Osteoarthritis, the most common form of arthritis, is mainly a result of the aging process everyone goes through. At the ends of bones are pieces of cartilage that help protect the bone from rubbing on other bones. Over time, the cartilage begins to be worn down, which allows the bones in a joint to begin rubbing against one another. Osteoarthritis can damage any joint in the body, but it is most common in the most flexible joints like the hands, spine, hips, and knees. Osteoarthritis commonly causes pain in the joints it damages, and this is usually the symptom that gets individuals to visit a doctor. From there, the doctor will recommend a treatment that best suits the individual patient.
Get familiar with some of the typical options now.
Physical And Occupational Therapy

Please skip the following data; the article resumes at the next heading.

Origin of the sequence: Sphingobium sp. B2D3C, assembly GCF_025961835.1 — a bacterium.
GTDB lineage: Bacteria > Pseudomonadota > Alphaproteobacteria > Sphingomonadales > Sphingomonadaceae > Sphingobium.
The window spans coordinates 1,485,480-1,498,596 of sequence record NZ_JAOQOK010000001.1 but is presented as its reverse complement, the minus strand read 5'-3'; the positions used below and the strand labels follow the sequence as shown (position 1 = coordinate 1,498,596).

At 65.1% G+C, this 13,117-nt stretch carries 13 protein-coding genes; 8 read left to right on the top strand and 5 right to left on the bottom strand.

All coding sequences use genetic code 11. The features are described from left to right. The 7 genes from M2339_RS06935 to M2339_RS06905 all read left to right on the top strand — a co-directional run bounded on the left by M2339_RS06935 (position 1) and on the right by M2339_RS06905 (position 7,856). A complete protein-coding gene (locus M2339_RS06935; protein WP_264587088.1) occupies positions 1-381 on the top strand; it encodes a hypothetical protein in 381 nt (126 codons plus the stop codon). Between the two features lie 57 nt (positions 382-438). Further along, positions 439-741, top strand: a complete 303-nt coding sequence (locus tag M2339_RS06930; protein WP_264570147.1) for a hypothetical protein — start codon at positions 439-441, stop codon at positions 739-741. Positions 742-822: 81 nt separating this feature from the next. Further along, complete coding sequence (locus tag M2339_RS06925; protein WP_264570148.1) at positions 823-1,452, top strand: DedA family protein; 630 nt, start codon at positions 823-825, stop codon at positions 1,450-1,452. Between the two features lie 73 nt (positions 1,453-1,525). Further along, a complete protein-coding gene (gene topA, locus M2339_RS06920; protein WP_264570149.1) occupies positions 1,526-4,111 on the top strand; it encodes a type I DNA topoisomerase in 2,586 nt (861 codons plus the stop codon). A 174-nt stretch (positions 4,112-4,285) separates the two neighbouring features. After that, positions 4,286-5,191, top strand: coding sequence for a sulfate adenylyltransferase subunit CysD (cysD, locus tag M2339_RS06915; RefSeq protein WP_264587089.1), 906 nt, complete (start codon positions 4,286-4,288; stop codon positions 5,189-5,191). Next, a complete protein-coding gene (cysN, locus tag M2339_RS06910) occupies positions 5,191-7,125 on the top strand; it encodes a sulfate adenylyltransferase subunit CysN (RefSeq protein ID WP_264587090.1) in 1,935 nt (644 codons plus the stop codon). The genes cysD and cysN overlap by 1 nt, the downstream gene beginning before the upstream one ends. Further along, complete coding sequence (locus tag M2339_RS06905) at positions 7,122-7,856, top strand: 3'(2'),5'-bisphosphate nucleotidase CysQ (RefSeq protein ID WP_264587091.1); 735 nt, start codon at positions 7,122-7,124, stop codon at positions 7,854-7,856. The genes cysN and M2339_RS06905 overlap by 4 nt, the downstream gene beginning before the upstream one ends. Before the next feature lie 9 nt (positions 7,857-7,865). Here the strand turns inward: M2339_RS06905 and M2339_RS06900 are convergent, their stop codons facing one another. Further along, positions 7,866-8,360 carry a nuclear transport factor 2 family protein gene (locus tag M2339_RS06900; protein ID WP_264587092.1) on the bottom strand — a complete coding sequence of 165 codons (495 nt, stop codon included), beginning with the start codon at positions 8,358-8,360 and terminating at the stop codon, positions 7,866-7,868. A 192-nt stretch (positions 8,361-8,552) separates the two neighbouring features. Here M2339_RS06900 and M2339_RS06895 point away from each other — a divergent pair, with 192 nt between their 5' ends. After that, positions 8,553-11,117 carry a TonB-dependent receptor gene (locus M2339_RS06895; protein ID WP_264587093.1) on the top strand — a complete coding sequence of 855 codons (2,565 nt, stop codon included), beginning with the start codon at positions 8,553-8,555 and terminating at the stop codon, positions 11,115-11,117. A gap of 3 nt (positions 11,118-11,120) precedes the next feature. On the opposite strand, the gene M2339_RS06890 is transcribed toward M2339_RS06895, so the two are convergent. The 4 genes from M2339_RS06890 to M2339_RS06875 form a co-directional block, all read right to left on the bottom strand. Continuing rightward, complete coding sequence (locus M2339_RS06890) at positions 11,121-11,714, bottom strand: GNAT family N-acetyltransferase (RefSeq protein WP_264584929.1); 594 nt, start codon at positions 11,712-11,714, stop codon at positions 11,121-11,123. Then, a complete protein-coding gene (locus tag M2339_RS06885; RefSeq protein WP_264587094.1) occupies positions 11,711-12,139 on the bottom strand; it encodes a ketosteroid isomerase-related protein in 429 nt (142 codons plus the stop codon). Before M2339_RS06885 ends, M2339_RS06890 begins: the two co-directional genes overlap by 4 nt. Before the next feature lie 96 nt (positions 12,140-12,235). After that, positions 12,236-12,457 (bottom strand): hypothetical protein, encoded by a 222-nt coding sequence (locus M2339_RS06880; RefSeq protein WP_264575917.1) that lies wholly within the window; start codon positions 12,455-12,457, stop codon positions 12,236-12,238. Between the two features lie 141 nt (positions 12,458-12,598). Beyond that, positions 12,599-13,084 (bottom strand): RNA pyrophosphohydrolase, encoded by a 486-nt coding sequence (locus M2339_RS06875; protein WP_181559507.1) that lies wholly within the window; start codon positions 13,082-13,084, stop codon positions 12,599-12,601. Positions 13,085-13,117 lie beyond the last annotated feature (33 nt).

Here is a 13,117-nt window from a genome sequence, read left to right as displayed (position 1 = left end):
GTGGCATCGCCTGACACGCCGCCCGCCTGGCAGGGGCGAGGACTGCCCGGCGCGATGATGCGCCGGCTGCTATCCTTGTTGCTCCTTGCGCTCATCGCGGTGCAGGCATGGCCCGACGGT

In treating osteoarthritis, physical and occupational therapy each take on a huge role to help patients. Physical therapy is important in teaching individuals how to relieve pain without damaging the joints more and with fewer medications. Physical therapy will focus on improving a patient's range of motion so they can continue to keep up their daily lives. Physical therapists teach patients a diverse range of exercises that help increase muscle strength around the affected joint, which increases stability and decreases pain. Occupational has the same overall goal as physical therapy but with a slightly different focus. Occupational therapy aims to help improve activities of daily living by teaching the patient ways to alter the home and workplace so they are less irritating to the damaged joint. Occupational therapy may also provide assistive devices.